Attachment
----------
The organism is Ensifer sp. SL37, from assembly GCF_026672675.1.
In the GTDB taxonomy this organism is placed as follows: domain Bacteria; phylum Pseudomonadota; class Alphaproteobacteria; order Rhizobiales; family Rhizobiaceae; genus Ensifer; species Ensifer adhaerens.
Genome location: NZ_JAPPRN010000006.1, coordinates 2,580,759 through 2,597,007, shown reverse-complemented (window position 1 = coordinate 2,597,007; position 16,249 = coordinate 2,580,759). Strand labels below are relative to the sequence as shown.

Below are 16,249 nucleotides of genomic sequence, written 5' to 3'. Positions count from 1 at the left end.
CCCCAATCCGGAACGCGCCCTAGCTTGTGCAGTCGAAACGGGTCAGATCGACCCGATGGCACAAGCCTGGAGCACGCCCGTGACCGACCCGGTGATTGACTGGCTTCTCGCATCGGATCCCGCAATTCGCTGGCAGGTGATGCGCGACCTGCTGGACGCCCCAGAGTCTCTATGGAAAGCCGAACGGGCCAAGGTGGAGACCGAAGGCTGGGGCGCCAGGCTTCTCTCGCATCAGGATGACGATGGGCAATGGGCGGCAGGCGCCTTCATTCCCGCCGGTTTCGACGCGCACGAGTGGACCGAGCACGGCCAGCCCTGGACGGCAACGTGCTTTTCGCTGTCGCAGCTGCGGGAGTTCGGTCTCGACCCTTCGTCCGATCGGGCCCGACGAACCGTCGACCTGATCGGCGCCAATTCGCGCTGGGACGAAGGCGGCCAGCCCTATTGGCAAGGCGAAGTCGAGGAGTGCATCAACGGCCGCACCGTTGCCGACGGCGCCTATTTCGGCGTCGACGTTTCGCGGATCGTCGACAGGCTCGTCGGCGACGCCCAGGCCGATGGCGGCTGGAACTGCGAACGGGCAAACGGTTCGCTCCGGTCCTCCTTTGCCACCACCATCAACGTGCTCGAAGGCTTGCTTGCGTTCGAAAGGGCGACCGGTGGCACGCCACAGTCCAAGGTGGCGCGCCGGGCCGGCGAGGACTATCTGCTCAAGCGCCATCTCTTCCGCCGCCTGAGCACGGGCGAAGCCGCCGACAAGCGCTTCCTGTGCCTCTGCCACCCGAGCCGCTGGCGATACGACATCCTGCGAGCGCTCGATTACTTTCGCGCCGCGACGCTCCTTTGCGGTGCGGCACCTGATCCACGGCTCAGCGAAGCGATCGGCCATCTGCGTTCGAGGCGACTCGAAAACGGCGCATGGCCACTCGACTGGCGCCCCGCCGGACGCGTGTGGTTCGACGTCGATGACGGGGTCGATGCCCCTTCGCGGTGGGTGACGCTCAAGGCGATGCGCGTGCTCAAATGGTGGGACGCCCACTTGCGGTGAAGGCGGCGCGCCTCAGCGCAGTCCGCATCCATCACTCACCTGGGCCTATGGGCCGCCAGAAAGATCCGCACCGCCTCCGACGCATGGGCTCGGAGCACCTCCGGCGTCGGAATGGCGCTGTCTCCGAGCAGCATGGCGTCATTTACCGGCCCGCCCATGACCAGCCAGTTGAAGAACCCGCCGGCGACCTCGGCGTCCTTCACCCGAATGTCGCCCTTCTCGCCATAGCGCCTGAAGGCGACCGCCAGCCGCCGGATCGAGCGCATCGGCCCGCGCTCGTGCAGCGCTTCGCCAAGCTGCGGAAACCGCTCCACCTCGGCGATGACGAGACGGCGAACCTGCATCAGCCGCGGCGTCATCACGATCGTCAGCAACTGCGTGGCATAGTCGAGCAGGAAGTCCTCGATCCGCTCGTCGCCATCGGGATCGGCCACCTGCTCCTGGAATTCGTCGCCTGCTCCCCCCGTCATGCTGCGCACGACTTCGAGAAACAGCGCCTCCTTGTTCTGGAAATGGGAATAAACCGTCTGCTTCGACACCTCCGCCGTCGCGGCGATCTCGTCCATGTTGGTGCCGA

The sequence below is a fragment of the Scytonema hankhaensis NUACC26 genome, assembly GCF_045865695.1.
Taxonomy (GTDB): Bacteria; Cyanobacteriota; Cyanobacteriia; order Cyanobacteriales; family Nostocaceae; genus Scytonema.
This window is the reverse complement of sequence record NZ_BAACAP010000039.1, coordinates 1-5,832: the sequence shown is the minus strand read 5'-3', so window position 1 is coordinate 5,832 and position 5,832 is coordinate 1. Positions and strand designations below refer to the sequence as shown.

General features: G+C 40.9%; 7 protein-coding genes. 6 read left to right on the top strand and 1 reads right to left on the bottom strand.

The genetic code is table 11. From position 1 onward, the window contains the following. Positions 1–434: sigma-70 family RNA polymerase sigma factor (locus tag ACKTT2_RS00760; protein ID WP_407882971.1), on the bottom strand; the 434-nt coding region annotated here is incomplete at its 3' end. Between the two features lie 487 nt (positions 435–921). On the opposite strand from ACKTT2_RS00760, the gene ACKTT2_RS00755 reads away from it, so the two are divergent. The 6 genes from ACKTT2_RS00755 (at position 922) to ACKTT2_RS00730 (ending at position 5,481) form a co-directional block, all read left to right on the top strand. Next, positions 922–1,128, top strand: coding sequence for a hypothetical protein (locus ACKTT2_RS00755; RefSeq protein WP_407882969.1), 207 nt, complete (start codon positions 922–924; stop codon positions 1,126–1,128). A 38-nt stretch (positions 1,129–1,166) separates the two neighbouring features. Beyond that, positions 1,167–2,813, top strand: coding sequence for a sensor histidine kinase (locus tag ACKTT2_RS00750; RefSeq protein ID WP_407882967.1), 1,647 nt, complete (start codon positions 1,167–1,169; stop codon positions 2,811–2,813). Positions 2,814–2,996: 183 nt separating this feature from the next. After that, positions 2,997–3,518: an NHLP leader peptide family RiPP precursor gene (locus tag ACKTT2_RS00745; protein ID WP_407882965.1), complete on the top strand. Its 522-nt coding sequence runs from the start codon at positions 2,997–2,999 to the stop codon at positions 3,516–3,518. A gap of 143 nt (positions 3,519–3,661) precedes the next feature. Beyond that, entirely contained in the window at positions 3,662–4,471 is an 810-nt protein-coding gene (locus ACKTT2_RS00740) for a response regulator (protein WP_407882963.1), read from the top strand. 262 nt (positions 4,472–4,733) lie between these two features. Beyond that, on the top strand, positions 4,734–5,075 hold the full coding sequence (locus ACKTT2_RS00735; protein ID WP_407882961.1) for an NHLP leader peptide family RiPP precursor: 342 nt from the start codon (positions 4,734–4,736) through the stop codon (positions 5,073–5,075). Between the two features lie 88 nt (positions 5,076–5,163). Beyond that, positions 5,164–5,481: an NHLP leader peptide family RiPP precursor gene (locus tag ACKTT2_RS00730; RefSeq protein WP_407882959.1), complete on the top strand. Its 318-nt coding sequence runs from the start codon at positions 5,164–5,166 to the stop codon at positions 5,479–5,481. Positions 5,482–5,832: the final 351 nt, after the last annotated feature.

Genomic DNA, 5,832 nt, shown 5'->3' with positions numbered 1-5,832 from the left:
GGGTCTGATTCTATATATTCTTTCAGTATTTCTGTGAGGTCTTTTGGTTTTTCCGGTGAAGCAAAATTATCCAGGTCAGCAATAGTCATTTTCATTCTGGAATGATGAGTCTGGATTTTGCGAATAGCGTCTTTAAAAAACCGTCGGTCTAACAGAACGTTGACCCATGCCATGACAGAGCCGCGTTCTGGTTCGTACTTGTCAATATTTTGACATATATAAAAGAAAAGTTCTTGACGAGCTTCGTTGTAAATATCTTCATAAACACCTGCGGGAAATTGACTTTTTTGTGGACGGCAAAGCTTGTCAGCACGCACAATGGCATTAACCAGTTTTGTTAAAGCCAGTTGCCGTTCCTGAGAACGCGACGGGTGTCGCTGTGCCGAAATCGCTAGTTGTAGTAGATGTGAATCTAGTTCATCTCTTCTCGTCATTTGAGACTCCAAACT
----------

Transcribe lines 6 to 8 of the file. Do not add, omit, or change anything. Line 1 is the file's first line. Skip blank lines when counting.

The sequence below is a fragment of the Scytonema hankhaensis NUACC26 genome, assembly GCF_045865695.1.
Taxonomy (GTDB): Bacteria; Cyanobacteriota; Cyanobacteriia; order Cyanobacteriales; family Nostocaceae; genus Scytonema.
This window is the reverse complement of sequence record NZ_BAACAP010000039.1, coordinates 1-5,832: the sequence shown is the minus strand read 5'-3', so window position 1 is coordinate 5,832 and position 5,832 is coordinate 1. Positions and strand designations below refer to the sequence as shown.